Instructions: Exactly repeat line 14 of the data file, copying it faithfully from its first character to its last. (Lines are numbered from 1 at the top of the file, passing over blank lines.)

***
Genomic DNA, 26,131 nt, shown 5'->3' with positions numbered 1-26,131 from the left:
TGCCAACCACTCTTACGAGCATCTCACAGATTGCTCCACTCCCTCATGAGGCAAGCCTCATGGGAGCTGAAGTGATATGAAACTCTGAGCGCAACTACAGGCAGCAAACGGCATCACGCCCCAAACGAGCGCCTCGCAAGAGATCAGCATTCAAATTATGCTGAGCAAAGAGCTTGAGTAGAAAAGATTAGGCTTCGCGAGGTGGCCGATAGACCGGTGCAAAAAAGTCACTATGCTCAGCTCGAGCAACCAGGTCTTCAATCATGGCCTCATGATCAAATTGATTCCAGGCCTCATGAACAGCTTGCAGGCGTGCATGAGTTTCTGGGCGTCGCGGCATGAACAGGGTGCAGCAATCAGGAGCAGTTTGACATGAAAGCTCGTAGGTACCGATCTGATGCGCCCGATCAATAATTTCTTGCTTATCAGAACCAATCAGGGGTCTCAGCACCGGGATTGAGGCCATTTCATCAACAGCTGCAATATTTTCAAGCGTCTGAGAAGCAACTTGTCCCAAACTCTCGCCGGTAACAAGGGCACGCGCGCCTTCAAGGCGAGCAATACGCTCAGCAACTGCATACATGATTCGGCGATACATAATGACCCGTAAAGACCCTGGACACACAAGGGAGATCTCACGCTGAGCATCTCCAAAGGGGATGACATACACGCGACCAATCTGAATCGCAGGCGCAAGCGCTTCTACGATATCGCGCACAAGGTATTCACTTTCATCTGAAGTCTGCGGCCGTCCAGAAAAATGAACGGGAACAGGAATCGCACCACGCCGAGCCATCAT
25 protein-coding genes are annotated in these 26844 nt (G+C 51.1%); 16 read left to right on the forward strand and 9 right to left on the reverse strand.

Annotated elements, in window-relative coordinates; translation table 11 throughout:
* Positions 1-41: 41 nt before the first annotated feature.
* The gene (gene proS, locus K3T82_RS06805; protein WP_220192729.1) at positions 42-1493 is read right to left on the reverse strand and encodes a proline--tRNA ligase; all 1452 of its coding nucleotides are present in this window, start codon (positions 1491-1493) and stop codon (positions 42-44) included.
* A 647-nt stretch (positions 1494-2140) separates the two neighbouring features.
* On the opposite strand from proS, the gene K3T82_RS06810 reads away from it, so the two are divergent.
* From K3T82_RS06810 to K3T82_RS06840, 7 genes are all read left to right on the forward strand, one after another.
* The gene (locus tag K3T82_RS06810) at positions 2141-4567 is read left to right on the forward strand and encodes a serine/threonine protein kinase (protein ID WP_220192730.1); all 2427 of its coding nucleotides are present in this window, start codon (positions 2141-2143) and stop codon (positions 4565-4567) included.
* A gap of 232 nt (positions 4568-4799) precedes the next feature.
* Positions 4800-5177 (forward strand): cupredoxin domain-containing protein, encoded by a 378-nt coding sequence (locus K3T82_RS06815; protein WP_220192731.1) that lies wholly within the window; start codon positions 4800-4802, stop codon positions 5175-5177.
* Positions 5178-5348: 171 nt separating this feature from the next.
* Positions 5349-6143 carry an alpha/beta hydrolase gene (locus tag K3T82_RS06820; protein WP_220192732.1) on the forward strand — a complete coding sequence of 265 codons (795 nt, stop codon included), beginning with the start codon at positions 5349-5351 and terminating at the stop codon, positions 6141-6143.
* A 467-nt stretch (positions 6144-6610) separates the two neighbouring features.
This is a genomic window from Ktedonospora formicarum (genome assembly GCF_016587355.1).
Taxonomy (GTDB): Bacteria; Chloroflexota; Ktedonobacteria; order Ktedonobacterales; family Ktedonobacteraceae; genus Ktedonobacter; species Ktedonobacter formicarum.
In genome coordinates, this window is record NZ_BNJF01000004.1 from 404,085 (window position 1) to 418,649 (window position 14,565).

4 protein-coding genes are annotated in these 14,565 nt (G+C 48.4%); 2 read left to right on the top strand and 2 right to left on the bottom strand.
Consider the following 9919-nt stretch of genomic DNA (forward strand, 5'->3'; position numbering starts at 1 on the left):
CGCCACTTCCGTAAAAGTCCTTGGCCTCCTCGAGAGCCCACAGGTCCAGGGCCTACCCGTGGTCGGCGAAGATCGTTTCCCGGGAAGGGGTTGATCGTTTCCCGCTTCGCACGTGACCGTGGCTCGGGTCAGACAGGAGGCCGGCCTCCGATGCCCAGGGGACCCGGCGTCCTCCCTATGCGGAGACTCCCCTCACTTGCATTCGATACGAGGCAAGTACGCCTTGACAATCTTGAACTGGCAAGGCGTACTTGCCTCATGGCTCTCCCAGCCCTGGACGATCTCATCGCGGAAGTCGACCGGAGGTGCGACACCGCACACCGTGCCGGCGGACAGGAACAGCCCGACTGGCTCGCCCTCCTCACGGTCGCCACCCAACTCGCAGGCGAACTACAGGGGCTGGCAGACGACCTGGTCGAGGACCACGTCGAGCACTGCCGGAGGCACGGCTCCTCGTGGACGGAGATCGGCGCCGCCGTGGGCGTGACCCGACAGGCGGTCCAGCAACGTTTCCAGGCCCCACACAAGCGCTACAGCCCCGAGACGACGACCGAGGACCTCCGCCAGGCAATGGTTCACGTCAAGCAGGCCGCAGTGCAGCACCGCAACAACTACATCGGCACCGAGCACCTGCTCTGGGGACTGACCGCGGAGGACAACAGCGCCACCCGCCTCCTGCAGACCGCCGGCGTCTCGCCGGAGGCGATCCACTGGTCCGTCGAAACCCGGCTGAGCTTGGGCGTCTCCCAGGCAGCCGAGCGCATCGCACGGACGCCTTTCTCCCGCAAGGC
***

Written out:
* Positions 5349-6143 carry an alpha/beta hydrolase gene (locus tag K3T82_RS06820; protein WP_220192732.1) on the forward strand — a complete coding sequence of 265 codons (795 nt, stop codon included), beginning with the start codon at positions 5349-5351 and terminating at the stop codon, positions 6141-6143.